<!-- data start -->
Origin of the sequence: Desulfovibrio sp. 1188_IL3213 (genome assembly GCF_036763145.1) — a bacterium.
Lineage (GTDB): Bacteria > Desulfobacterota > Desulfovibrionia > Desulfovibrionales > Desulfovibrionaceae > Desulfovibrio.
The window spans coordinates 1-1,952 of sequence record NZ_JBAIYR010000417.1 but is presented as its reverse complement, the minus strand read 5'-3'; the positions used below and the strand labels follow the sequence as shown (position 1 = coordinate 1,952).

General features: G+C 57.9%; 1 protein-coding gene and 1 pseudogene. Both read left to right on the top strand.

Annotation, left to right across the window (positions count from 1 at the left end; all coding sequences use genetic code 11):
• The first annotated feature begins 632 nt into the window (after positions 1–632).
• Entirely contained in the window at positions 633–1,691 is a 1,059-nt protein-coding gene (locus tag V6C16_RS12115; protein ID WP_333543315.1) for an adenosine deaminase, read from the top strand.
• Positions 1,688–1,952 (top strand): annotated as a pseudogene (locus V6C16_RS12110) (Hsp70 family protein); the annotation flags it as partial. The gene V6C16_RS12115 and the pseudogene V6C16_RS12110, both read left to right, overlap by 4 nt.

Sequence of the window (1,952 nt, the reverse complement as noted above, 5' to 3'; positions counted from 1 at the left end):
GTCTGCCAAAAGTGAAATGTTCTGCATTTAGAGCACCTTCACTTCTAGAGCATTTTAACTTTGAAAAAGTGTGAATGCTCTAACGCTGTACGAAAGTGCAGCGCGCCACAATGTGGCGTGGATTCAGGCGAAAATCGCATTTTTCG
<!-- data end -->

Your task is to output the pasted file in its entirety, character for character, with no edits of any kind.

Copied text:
Origin of the sequence: Desulfovibrio sp. 1188_IL3213 (genome assembly GCF_036763145.1) — a bacterium.
Lineage (GTDB): Bacteria > Desulfobacterota > Desulfovibrionia > Desulfovibrionales > Desulfovibrionaceae > Desulfovibrio.
The window spans coordinates 1-1,952 of sequence record NZ_JBAIYR010000417.1 but is presented as its reverse complement, the minus strand read 5'-3'; the positions used below and the strand labels follow the sequence as shown (position 1 = coordinate 1,952).

General features: G+C 57.9%; 1 protein-coding gene and 1 pseudogene. Both read left to right on the top strand.

Annotation, left to right across the window (positions count from 1 at the left end; all coding sequences use genetic code 11):
• The first annotated feature begins 632 nt into the window (after positions 1–632).
• Entirely contained in the window at positions 633–1,691 is a 1,059-nt protein-coding gene (locus tag V6C16_RS12115; protein ID WP_333543315.1) for an adenosine deaminase, read from the top strand.
• Positions 1,688–1,952 (top strand): annotated as a pseudogene (locus V6C16_RS12110) (Hsp70 family protein); the annotation flags it as partial. The gene V6C16_RS12115 and the pseudogene V6C16_RS12110, both read left to right, overlap by 4 nt.

Sequence of the window (1,952 nt, the reverse complement as noted above, 5' to 3'; positions counted from 1 at the left end):
GTCTGCCAAAAGTGAAATGTTCTGCATTTAGAGCACCTTCACTTCTAGAGCATTTTAACTTTGAAAAAGTGTGAATGCTCTAACGCTGTACGAAAGTGCAGCGCGCCACAATGTGGCGTGGATTCAGGCGAAAATCGCATTTTTCG